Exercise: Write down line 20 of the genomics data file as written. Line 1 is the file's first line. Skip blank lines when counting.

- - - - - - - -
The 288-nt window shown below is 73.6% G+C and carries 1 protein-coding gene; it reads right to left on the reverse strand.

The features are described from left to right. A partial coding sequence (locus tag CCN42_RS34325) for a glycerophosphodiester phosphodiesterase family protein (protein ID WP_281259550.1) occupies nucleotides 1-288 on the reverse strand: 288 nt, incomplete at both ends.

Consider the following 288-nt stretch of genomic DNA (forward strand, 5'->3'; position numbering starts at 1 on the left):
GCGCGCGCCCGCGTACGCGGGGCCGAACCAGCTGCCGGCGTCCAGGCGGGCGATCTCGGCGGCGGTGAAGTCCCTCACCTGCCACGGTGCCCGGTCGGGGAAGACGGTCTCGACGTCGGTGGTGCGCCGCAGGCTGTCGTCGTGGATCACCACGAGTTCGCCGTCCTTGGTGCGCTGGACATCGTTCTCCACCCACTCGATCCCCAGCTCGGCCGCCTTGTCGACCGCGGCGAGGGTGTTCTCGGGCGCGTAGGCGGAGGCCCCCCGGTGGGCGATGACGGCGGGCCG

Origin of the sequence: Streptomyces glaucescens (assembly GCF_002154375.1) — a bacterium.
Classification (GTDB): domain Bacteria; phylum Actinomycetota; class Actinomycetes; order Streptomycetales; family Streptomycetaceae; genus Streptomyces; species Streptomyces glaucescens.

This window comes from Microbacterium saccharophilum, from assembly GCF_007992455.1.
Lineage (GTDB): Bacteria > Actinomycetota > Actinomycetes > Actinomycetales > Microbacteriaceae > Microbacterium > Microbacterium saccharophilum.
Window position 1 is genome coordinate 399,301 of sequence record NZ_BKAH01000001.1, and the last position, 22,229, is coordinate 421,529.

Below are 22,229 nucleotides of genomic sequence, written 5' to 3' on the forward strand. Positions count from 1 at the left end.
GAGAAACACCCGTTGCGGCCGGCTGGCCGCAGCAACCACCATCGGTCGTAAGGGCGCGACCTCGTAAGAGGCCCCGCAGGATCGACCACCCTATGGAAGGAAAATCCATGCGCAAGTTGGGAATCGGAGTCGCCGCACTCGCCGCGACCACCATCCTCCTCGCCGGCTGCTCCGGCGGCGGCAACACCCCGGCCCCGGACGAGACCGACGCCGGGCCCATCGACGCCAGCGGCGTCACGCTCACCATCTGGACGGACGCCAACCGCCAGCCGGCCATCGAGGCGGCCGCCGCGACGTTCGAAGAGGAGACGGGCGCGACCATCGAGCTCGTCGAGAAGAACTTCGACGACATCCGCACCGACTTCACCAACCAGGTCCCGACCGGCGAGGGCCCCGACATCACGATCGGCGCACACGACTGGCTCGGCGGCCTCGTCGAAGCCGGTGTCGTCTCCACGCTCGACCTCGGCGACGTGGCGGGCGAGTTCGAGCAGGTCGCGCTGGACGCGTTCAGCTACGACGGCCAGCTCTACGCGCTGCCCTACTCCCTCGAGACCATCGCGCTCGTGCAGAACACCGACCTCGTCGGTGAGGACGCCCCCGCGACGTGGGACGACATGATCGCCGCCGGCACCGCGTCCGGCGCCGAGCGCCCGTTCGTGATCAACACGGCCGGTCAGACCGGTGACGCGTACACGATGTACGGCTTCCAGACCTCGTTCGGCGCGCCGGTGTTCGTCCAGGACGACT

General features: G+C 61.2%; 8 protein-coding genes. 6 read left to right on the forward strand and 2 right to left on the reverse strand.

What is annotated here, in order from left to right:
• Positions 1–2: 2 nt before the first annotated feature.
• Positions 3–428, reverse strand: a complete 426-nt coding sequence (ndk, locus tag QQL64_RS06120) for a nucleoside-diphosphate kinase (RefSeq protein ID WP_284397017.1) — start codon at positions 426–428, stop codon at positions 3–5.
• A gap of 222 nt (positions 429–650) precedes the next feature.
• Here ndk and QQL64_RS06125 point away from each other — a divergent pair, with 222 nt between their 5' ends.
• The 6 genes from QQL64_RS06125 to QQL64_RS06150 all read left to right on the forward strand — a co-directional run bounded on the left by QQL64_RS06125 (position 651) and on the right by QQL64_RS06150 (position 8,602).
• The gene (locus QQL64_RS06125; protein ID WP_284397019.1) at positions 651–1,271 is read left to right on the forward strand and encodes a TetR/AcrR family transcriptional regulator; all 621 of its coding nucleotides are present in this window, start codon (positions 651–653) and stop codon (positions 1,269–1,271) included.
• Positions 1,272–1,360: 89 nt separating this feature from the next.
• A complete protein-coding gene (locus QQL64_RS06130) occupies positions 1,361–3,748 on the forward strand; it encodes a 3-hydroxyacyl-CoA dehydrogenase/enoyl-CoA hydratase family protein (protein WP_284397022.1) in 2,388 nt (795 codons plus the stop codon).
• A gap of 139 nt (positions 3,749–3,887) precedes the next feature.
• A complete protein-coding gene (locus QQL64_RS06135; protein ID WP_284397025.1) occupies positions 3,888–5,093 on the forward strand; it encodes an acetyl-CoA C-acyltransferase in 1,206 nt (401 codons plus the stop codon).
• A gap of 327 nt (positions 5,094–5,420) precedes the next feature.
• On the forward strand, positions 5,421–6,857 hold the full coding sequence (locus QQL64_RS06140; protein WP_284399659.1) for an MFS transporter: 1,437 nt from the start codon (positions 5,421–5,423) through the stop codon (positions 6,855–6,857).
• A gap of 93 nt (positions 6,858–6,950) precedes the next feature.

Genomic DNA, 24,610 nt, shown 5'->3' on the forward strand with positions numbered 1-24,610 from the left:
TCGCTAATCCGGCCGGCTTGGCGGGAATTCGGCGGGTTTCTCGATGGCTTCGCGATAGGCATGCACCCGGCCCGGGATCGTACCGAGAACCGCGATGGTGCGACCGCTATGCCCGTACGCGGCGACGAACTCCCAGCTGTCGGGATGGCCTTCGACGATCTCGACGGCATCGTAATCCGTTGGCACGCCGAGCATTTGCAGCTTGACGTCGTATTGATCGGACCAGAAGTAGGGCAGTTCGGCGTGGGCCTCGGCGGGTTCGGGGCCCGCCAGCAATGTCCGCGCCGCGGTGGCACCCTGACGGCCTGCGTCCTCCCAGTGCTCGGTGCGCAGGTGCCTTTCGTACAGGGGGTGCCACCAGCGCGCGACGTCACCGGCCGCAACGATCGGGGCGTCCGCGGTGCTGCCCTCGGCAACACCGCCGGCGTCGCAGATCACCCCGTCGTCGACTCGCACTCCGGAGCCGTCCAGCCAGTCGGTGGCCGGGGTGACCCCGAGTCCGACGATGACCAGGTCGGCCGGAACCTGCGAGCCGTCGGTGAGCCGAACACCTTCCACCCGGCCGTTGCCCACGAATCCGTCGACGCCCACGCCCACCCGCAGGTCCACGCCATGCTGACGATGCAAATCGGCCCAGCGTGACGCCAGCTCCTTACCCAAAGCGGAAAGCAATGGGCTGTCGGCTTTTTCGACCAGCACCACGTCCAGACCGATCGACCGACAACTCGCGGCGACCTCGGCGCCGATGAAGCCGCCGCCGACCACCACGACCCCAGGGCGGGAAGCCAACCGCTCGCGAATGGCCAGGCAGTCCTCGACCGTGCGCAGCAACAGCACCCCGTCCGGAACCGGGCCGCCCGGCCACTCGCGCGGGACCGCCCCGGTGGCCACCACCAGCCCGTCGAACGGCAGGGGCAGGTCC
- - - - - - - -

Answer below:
• Positions 1,272–1,360: 89 nt separating this feature from the next.